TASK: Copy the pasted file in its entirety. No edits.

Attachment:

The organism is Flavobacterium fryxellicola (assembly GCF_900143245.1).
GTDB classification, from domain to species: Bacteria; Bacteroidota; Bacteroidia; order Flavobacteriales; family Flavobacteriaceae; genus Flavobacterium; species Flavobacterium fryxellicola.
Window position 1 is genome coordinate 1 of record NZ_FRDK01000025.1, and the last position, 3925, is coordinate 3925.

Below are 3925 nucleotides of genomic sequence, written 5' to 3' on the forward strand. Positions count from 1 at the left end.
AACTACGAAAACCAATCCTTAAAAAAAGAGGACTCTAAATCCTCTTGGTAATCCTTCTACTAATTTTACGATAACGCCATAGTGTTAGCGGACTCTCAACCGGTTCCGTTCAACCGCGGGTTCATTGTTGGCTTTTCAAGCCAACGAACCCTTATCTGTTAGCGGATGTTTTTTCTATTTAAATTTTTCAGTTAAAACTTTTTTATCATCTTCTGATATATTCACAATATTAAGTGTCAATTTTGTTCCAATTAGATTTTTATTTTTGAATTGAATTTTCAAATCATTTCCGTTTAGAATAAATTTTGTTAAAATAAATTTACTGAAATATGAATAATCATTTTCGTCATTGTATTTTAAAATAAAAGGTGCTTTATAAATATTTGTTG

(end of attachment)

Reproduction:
The organism is Flavobacterium fryxellicola (assembly GCF_900143245.1).
GTDB classification, from domain to species: Bacteria; Bacteroidota; Bacteroidia; order Flavobacteriales; family Flavobacteriaceae; genus Flavobacterium; species Flavobacterium fryxellicola.
Window position 1 is genome coordinate 1 of record NZ_FRDK01000025.1, and the last position, 3925, is coordinate 3925.

Below are 3925 nucleotides of genomic sequence, written 5' to 3' on the forward strand. Positions count from 1 at the left end.
AACTACGAAAACCAATCCTTAAAAAAAGAGGACTCTAAATCCTCTTGGTAATCCTTCTACTAATTTTACGATAACGCCATAGTGTTAGCGGACTCTCAACCGGTTCCGTTCAACCGCGGGTTCATTGTTGGCTTTTCAAGCCAACGAACCCTTATCTGTTAGCGGATGTTTTTTCTATTTAAATTTTTCAGTTAAAACTTTTTTATCATCTTCTGATATATTCACAATATTAAGTGTCAATTTTGTTCCAATTAGATTTTTATTTTTGAATTGAATTTTCAAATCATTTCCGTTTAGAATAAATTTTGTTAAAATAAATTTACTGAAATATGAATAATCATTTTCGTCATTGTATTTTAAAATAAAAGGTGCTTTATAAATATTTGTTG